My property looking South.
1) This is where the old main plot was and is now going to be spring planted in beans and replaced later with a fall crop. This plot will be reduced to 10yds by 20yds in size.
2) This is where I had clover in the large existing plot. I will now reduce it in size to be 10x15yds and will keep it in clover.
3) This is a new plot that may not come until additional cover is added. This will be spring planted in beans and later with a fall crop
4) Existing water hole in a cut in the ridge. There is one trail here going from the plot to the water to bedding area #8
5) Existing water hold with small 5x5yd clover plot. It’s where all the traffic going East or South East pass by.
6) Currently, some of this was planted in sunflowers. This plot will be the main destination plot that will have beans, apples and other fall crops planted.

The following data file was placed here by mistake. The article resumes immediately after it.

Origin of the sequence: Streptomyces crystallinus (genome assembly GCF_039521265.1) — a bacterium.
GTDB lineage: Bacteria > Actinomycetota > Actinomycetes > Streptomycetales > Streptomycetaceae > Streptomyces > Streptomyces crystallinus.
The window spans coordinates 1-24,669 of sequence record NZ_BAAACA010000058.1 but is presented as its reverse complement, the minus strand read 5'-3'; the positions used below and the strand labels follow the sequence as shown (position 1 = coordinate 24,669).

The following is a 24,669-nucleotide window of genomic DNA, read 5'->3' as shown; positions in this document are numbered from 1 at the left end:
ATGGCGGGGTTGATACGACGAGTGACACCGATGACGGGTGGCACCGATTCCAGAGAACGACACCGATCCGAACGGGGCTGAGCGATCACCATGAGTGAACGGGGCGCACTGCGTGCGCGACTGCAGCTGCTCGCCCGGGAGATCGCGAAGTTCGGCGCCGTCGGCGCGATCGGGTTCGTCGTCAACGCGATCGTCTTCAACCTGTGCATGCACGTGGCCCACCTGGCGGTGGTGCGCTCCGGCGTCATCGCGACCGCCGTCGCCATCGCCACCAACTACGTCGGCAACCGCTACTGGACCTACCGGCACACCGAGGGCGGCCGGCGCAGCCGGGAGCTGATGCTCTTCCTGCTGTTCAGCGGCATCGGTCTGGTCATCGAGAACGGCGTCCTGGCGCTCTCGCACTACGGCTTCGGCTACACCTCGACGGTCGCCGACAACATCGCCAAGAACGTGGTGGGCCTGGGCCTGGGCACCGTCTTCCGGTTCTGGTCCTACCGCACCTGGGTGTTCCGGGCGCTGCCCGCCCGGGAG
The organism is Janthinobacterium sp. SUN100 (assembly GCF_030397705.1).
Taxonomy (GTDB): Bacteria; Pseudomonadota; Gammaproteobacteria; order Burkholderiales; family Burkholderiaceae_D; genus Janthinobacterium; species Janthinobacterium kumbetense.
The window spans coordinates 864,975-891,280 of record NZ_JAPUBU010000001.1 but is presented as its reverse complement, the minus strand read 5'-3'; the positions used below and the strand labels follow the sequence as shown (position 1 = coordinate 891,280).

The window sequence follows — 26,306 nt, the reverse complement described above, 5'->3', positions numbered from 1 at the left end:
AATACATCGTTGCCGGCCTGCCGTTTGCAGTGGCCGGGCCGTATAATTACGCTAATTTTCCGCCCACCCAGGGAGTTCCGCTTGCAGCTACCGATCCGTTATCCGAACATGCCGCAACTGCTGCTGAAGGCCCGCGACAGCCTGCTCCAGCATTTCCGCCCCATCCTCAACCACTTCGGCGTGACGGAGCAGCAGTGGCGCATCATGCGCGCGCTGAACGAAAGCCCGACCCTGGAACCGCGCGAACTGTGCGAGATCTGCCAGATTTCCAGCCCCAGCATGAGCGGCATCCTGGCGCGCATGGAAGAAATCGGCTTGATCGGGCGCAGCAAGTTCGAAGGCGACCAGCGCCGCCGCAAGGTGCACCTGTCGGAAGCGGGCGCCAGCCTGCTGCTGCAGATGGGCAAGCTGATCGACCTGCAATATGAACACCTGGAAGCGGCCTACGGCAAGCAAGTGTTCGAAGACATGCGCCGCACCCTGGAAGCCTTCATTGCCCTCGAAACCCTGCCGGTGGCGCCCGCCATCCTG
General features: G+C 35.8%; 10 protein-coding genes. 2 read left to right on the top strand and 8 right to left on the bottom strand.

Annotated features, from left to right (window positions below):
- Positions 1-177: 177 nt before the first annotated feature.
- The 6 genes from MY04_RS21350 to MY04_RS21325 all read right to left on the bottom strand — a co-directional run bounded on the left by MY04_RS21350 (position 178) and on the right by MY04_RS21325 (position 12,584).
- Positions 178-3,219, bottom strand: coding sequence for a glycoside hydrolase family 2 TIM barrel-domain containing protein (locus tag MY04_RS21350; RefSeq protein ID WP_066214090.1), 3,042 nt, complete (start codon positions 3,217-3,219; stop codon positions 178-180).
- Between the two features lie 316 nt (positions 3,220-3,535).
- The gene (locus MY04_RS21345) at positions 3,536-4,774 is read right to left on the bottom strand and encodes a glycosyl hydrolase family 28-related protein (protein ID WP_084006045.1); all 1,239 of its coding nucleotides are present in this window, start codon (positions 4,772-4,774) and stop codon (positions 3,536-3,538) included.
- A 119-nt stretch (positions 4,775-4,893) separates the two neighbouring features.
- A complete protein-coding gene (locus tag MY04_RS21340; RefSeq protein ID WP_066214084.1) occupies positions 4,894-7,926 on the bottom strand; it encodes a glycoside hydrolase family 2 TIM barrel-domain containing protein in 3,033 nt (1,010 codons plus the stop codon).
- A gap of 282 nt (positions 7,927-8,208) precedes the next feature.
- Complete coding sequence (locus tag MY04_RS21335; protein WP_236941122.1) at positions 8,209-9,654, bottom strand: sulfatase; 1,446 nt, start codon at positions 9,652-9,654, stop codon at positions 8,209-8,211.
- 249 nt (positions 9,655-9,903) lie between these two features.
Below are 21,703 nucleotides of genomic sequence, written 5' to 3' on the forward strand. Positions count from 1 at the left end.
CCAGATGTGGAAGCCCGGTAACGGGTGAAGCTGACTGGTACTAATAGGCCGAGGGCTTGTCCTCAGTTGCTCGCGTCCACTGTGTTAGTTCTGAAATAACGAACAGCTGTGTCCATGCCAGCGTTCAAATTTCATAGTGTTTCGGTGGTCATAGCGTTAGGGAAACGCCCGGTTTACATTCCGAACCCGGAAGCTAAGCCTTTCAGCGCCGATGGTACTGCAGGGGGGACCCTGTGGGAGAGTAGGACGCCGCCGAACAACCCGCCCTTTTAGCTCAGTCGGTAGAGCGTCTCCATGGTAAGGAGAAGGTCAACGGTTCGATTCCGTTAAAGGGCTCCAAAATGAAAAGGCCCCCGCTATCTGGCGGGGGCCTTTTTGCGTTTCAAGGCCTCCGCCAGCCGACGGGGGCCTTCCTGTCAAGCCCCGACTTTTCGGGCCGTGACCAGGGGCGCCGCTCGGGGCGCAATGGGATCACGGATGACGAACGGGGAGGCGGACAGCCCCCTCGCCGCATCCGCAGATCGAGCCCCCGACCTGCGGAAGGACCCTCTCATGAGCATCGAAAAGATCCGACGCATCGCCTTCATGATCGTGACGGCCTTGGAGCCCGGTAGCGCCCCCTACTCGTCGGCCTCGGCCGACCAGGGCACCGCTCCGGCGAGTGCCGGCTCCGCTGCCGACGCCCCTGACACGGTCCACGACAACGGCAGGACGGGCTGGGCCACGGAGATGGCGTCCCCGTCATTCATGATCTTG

7) North West hinge-cut bedding area (on the ridge top)
8) North Central hinge-cut bedding area (on a ridge point)
9) Existing clover field and apple trees. Future second destination plot, full potential will be realized once the pines planted grow up
10) Green dots are future Norway spruce plantings. I will begin planting this spring and will fill in over the next few year. Some white pines were planted on the East end in 2012.
11) Warm season grass mix that will go right up and around plot #1 and #2
*The red dots scattered are all apple trees on my property. I also plant to plant some Dunstan Chestnuts around plot #6
*The area to the South of my home is for my hobby farm crops. When not planted in garlic or sunflowers the idle fields will be clover.
Promise for this coming year.
I’m looking forward to the work that lies ahead and what we’ll be talking about this progresses! Feel free to leave any comments, complaints or praises in the forum and please share what you have going on in your woods. Every place has something we can learn from.
Enjoy the pursuit!